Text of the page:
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Single-Tenant Net Lease Deals Soared 26% in Q1

Plus, Where BTR Is Blooming, The Gen-Z Advantage in Housing and 5 more Real Estate Insights

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A Quote

"You can’t connect the dots looking forward; you can only connect them looking backwards. So you have to trust that the dots will somehow connect in your future. You have to trust in something — your gut, destiny, life, karma, whatever. This approach has never let me down, and it has made all the difference in my life."

― Steve Jobs

Latest Rates

Loan Type


Daily Change

Weekly Change

52-Week Range Low/High

30 Yr. Fixed




6.45% / 8.03%

15 Yr. Fixed




5.90% / 7.35%

30 Yr. Jumbo




6.15% / 8.09%





6.11% / 7.55%

30 Yr. FHA




6.00% / 7.44%

30 Yr. VA




6.02% / 7.46%

Real Estate Trends

Single-Tenant Net Lease Deals Soared 26% in Q1 link

  • The single-tenant net lease market saw a significant jump in Q1 2024, with investment sales rising 26% from the previous quarter to $11.2 billion. This rise occurred despite a slight year-on-year decrease of 4.5%.

  • Average capitalization rates for the net lease sector reached 6.50%, the highest since mid-2015. The increase of 20 basis points in Q1 indicates a tightening of yields in response to the market's growth trajectory.

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March 2024 Rental Report: Median Asking Rents Continue To Decline link


  • March 2024 marks the eighth consecutive year-over-year decline in median asking rents for 0-2 bedroom properties, dipping by 0.3%.

  • The current median asking rent in the largest U.S. metros stands at $1,722, slightly up by $14 from the previous month but down by $36 from its peak in August 2022.

  • The West saw its first rent increase in over a year, with San Diego and Los Angeles leading the recovery. Meanwhile, rents in the Midwest remain stable, matching the levels from last year.

  • Rising shelter costs have been a significant factor driving inflation. Stabilizing rents could complicate the Federal Reserve's policy decisions, highlighting the need for more housing construction to address shortages and control rising costs.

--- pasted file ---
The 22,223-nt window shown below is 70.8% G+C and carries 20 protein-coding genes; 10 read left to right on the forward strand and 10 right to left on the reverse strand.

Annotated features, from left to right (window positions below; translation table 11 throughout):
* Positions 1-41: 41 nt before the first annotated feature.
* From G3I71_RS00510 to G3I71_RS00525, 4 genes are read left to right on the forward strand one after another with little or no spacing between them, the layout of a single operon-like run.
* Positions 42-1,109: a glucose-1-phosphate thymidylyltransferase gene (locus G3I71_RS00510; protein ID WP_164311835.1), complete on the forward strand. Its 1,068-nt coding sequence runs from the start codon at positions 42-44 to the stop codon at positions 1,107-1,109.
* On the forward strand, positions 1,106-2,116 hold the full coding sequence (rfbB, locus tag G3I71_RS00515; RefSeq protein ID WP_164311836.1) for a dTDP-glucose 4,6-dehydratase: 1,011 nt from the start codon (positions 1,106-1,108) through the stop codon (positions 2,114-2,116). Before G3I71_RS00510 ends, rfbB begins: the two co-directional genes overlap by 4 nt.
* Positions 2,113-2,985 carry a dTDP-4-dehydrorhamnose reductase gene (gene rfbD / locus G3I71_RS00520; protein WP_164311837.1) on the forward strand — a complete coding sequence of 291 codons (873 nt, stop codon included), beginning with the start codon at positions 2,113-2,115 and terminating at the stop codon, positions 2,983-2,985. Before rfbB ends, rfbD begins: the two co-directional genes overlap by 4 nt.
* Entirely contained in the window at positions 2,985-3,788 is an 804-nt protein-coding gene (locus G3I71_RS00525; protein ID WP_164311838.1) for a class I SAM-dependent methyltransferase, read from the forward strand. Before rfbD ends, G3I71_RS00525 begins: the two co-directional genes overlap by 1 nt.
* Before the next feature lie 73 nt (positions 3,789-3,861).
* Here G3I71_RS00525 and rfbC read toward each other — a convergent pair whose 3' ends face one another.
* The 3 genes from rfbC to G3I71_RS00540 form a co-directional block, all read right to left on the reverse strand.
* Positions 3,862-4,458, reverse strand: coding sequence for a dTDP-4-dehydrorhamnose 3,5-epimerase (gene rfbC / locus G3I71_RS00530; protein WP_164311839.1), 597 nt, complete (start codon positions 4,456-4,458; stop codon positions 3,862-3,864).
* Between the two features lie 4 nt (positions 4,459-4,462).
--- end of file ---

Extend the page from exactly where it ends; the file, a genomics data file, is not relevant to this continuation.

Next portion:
Lowest Homeownership Rate for Younger Householders in 2 Years link

  • Homeownership in the U.S. dropped to 65.6% in early 2024, marking a slight decline from the previous quarter and the lowest in two years. The average rate over the past 25 years was higher at 66.4%, indicating a tough market.

  • Younger householders under 35 are particularly hard hit, with homeownership plummeting to 37.7% due to high mortgage rates and limited affordable housing. This demographic has seen the largest fall in homeownership rates among all age groups.

  • Despite a stable national rental vacancy rate of 6.6%, homeowner vacancies are near historical lows at 0.8%. This reflects a tight housing market where fewer homes are available for sale.

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Something I found Interesting

The Gen-Z Advantage in Housing link

A study suggests that Gen Z has it better in the housing market than the millennials who came before them.

  • Gen Z-ers are projected to spend $145,000 on rent by age 30, compared to $127,000 spent by millennials. Both generations spend about 27% of their income on rent.

  • Homeownership is pricier for millennials; they spent $172,000 by age 30, dedicating 36% of their income, whereas Gen Z can expect to spend $165,000, using up 30% of their income.

  • San Jose is the most expensive metro for both renting and buying for Gen Z. Renting in San Jose could save Gen Z $170,000 over eight years compared to buying.

  • Coastal cities dominate the list of the most expensive areas, showing a clear financial advantage in renting over buying in these high-cost markets.

One Chart

Here’s How Much Home Insurance Rates Have Risen in Every State


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Top 5 Universities for Student Housing Construction

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Here’s Where BTR Is Blooming. Top 20 hotspots for deliveries and construction

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The Top U.S. Cities Immune to the Housing Market Malaise—Where Price Growth Is Surging 

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Off Topic

The Best U.S. Companies to Work for According to LinkedIn


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